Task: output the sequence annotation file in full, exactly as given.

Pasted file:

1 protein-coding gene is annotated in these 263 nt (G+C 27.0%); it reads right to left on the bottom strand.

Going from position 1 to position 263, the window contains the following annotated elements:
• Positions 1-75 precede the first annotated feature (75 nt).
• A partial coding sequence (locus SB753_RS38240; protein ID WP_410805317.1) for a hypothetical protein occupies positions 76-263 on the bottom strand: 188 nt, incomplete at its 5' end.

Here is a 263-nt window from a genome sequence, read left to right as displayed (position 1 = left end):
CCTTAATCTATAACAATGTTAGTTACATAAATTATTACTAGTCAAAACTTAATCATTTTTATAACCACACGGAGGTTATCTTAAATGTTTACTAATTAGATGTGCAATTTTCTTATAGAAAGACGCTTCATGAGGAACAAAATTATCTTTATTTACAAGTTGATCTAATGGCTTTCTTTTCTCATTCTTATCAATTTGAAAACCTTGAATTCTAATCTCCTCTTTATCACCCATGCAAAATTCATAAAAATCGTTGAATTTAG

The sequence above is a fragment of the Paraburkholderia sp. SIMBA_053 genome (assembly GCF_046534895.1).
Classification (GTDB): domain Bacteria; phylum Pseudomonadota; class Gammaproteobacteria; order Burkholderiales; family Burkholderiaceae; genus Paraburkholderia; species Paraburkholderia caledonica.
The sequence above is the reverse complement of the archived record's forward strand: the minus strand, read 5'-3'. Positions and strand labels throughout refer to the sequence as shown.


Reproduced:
1 protein-coding gene is annotated in these 263 nt (G+C 27.0%); it reads right to left on the bottom strand.

Going from position 1 to position 263, the window contains the following annotated elements:
• Positions 1-75 precede the first annotated feature (75 nt).
• A partial coding sequence (locus SB753_RS38240; protein ID WP_410805317.1) for a hypothetical protein occupies positions 76-263 on the bottom strand: 188 nt, incomplete at its 5' end.

Here is a 263-nt window from a genome sequence, read left to right as displayed (position 1 = left end):
CCTTAATCTATAACAATGTTAGTTACATAAATTATTACTAGTCAAAACTTAATCATTTTTATAACCACACGGAGGTTATCTTAAATGTTTACTAATTAGATGTGCAATTTTCTTATAGAAAGACGCTTCATGAGGAACAAAATTATCTTTATTTACAAGTTGATCTAATGGCTTTCTTTTCTCATTCTTATCAATTTGAAAACCTTGAATTCTAATCTCCTCTTTATCACCCATGCAAAATTCATAAAAATCGTTGAATTTAG

The sequence above is a fragment of the Paraburkholderia sp. SIMBA_053 genome (assembly GCF_046534895.1).
Classification (GTDB): domain Bacteria; phylum Pseudomonadota; class Gammaproteobacteria; order Burkholderiales; family Burkholderiaceae; genus Paraburkholderia; species Paraburkholderia caledonica.
The sequence above is the reverse complement of the archived record's forward strand: the minus strand, read 5'-3'. Positions and strand labels throughout refer to the sequence as shown.